In 1920, three rail lines offered service from New York to Chicago. The New York Central ran a northerly route to Albany, Buffalo, Cleveland, Toledo, and on to Chicago. The most southerly route was via the Pennsylvania Rail Road to Philadelphia, Pittsburgh, Ft. Wayne, and then to Chicago. The Erie Rail Road had the most direct route. The Erie Limited line traveled to Binghampton, NY; Marion, Ohio; and then Chicago.
Considering that both Stanleys in the 1920s era were laborers and the great distance involved in pre-air travel, it would be difficult and cost prohibitive for a man to continue the ruse of having two separate families at a distance of 850 miles. Even though the Bridgeport Stanley was financially stable in 1930, it is still quite a stretch. Had the second family been in Kenosha, Wisconsin; Joliet, Illinois; or Gary, Indiana; then the probability would have been much greater that the two men were one and the same.
My ruling – the men were two different individuals and Stanley Sudeikis, Sr. of Chicago was not a bigamist. Just to be safe, perhaps, I should rephrase that to “the evidence does not indicate that Stanley Sudeikis was a bigamist.” I will say that all information was accessed via Ancestry.com and its Fold3 subsidiary; no researchers were harmed in the gathering of this data.
The complete episode can be found below.
I also take issue with the coal miner angle, which may or may not be correct. Information in the 1900 and 1910 census for Mahanoy City, Pennsylvania creates a bit of doubt in my mind. Their case was much stronger regarding this relationship, so I will refrain from discussing it, as further evidence (not currently residing on Ancestry.com) is necessary to conclusively decide one way or the other.
Addendum: added on 5/14/2012
One of the readers of this post felt the strength of the confirmation that the two Stanleys were one and the same is based on similar signatures. The signatures were addressed for a period of only 23 seconds, and it was a very minor portion of the show. The discourse was as follows:
Sudeikis: “The ‘T’ into ‘A’ to ‘N’ – very, very similar.”
Rafford: “I think there is enough similarity between these two signatures to think that these are one and the same men [sic].”
To my knowledge, Sudeikis and Rafford are not handwriting experts, and neither am I. This is why I didn’t deal with it in my original post. From a evidential aspect, it is the weakest link suggested in the show. I am providing both signatures below. There are enough differences between the two signatures to indicate that different men signed these documents.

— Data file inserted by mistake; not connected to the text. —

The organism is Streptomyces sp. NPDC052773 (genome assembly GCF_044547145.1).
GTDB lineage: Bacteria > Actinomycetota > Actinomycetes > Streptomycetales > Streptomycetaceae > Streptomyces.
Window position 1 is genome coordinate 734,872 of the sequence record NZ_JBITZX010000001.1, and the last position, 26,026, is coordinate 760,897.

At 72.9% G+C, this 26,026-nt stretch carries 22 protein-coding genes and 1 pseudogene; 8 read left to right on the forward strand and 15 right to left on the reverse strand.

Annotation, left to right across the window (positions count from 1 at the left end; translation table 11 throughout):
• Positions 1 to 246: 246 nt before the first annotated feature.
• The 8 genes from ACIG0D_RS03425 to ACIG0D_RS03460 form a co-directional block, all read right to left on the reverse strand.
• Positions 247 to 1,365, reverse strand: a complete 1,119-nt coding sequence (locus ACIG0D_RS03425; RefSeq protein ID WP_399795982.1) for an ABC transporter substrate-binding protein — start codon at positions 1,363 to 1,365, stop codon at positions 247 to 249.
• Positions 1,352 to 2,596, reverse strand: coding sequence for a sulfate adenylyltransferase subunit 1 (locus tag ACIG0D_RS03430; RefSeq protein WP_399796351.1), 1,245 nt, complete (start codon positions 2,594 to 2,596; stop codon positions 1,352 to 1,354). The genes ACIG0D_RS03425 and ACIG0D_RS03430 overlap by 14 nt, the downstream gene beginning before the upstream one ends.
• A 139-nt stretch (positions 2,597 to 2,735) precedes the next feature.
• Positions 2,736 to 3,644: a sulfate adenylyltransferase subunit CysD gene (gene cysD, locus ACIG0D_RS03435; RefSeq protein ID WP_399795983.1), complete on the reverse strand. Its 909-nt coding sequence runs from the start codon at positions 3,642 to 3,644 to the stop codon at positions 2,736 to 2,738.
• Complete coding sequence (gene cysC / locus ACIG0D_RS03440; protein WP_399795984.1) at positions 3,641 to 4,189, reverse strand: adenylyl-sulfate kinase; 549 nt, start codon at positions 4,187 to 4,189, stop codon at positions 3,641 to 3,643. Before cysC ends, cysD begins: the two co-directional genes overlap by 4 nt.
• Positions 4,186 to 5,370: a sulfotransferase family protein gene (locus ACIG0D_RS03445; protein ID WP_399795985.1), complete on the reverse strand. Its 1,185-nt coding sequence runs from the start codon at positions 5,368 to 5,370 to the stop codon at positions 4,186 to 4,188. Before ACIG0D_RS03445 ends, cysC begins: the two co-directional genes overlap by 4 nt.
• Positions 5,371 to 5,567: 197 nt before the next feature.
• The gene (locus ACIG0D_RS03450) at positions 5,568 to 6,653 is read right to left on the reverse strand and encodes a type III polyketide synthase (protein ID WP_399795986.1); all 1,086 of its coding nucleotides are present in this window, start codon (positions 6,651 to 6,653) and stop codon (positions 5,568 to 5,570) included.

Since signatures will vary over time, I decided to find a comparison with the signatures from the same person. Since I had already scanned a number of my father’s documents, I used him as the control signature with three iterations. The first came from 1936 and was from his car registration; the second, his selective service card from 1945; and the third was his lodge membership card from 1957.
Signed with a fountain pen, the earliest signature had more variations from the other two which utilized a ball point pen. It is pretty obvious these three signatures over a 21 year period were made by the same person. The continuation of the end of the “N” that crossed the “T” is a dead giveaway; however, the direction is backwards in the 1936 version. The two Stanley Sudeikis signatures only four years distant do not share as many similarities as the signatures of my father.
You be the judge.
Addendum: added on 5/22/2012Peter Bush, who has been commenting on this post, made reference to his wife discovering that Stanley Sudeikis, Sr. was living at the same address in the 1910 census as he did for his marriage in 1914. Peter also listed below (in the comment section) the addresses his wife found for Stanley, Sr.'s niece - Ann(a) Pukel(is).
I did the same for Stanley, Sr.'s family. From 1910 to 1930 the family lived within an area of 24 city blocks. Stanley, Jr. also died within this section of town. Using Google Maps, I constructed the following map of the area.
A. 1910-1914; 4515 South Wood Street.
B. 1915; 4608 South Wood Street.
C. 1920; 1733 W. 51st Street, Rear.
D. 1921; 4730 South Hermitage.
E. 1930; 1920 W. 47th Street, Apartment 3.
F. 1947; W. 50th Street & South Honore Street (where Stanley, Jr. died).
I checked twenty-one 1940 census enumeration districts surrounding this area, but was unable to find the Sudeikis family. It is possible that I missed their entry in this exercise. Once the 1940 index for Illinois is complete, we may be able to find this particular family.